Amyotrophic lateral sclerosis is the most common adult onset motor neuron disease for which there is no cure or treatment that significantly extends life. ALS causes the death of neurons that control voluntary muscles and is characterized by gradually worsening weakness, loss of motor function and, when the individual can no longer breathe, death. The only FDA-approved drug used to treat ALS prolongs on average the lifetime of a patient by two to three months.
A feature in neurodegenerative diseases, including about 90 percent of patients with ALS, is a mutation in the transactivating responsive sequence DNA-binding protein (TDP-43). Neurons are known to be sensitive to TDP-43 expression levels, but the specific defects caused by TDP-43 loss of function have not been described in detail.
Now, in a paper published in the Journal of Neuroscience, a team led by David Morton, Ph.D., has demonstrated that function can be restored by increased expression of a single gene in two central neurons. Conducted in the lab of Morton, professor of integrative biosciences and associate dean of research in the School of Dentistry, the research expanded on Morton’s 2013 discovery that expression of a voltage gated calcium channel restored the loss of motor function in a fruit fly model of ALS.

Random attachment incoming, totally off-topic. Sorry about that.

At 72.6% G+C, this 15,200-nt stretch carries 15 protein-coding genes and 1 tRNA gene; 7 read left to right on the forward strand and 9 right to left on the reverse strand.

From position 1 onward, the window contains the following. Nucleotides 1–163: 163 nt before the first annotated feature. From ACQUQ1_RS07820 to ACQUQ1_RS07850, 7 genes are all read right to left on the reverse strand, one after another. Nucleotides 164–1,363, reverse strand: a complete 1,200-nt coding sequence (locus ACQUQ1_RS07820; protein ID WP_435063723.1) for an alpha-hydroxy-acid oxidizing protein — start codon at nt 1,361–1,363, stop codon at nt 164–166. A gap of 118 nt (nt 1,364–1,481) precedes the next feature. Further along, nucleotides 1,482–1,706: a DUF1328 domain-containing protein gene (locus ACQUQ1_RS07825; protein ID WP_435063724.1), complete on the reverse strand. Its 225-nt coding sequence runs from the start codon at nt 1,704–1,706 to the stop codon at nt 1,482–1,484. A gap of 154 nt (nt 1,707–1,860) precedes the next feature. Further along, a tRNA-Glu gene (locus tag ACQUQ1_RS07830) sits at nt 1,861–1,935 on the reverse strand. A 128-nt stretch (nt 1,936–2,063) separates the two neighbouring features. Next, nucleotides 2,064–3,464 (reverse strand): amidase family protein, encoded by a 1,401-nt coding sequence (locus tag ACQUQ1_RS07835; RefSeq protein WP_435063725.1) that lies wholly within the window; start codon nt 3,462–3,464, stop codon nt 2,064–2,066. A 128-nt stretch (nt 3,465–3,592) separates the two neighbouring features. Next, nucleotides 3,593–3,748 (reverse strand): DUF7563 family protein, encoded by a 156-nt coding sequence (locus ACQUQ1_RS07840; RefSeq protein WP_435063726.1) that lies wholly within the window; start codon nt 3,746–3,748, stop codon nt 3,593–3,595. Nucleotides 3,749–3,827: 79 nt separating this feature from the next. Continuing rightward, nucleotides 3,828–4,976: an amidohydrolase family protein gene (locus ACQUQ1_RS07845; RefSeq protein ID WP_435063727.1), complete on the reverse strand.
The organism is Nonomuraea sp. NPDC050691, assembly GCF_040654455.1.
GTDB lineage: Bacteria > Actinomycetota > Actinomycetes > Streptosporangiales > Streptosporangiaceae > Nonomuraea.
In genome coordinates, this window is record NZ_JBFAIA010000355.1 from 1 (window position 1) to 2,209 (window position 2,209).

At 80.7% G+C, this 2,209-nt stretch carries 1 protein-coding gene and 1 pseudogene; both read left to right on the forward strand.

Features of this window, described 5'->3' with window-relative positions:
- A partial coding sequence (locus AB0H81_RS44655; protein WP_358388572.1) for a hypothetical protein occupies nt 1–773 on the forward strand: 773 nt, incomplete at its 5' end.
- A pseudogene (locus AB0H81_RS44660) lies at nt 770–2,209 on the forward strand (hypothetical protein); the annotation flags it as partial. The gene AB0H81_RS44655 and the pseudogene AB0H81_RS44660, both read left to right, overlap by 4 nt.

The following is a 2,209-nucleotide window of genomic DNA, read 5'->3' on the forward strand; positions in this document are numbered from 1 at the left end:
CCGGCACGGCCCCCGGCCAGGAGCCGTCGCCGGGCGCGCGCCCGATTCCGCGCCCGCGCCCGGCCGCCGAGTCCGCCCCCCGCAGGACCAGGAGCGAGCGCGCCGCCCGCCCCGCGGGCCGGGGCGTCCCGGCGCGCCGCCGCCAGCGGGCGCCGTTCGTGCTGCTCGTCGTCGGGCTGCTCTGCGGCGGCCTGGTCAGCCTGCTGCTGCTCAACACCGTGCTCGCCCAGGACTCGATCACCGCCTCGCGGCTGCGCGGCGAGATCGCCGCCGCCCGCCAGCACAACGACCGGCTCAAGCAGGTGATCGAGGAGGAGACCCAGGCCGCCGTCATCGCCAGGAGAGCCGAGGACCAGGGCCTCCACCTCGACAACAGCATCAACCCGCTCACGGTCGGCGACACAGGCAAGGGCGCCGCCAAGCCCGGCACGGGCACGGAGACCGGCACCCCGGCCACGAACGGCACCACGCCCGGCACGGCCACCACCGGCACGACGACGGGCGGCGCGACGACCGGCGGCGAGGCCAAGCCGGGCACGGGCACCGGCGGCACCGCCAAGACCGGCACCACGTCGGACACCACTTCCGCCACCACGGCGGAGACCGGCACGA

The team hypothesized that the mechanisms by which TDP-43 expression restores motor function would take place in motor neurons. Kayly Lembke, lead author and graduate student in the Department of Physiology and Pharmacology, found that, in addition to motor neurons, expression of a voltage gated calcium channel in two central neurons in the brain are able to restore motor defects.
The finding that such a small number of neurons—two—can restore motor function is significant. TDP-43 regulates a large number of other genes and, if restoration required a significant number of processes, it would be extremely challenging to target any one of the processes. The discovery that expressing this channel can restore function opens the future possibility of therapeutic strategies that target this channel. This possibility, however, will require substantially more work.
The next step is developing a more targeted model.
This study was supported by grants from NINDS (NS071186) and the ALS Association. The OHSU Sequencing and Bioinformatics Cores provided analysis and sequencing for the study.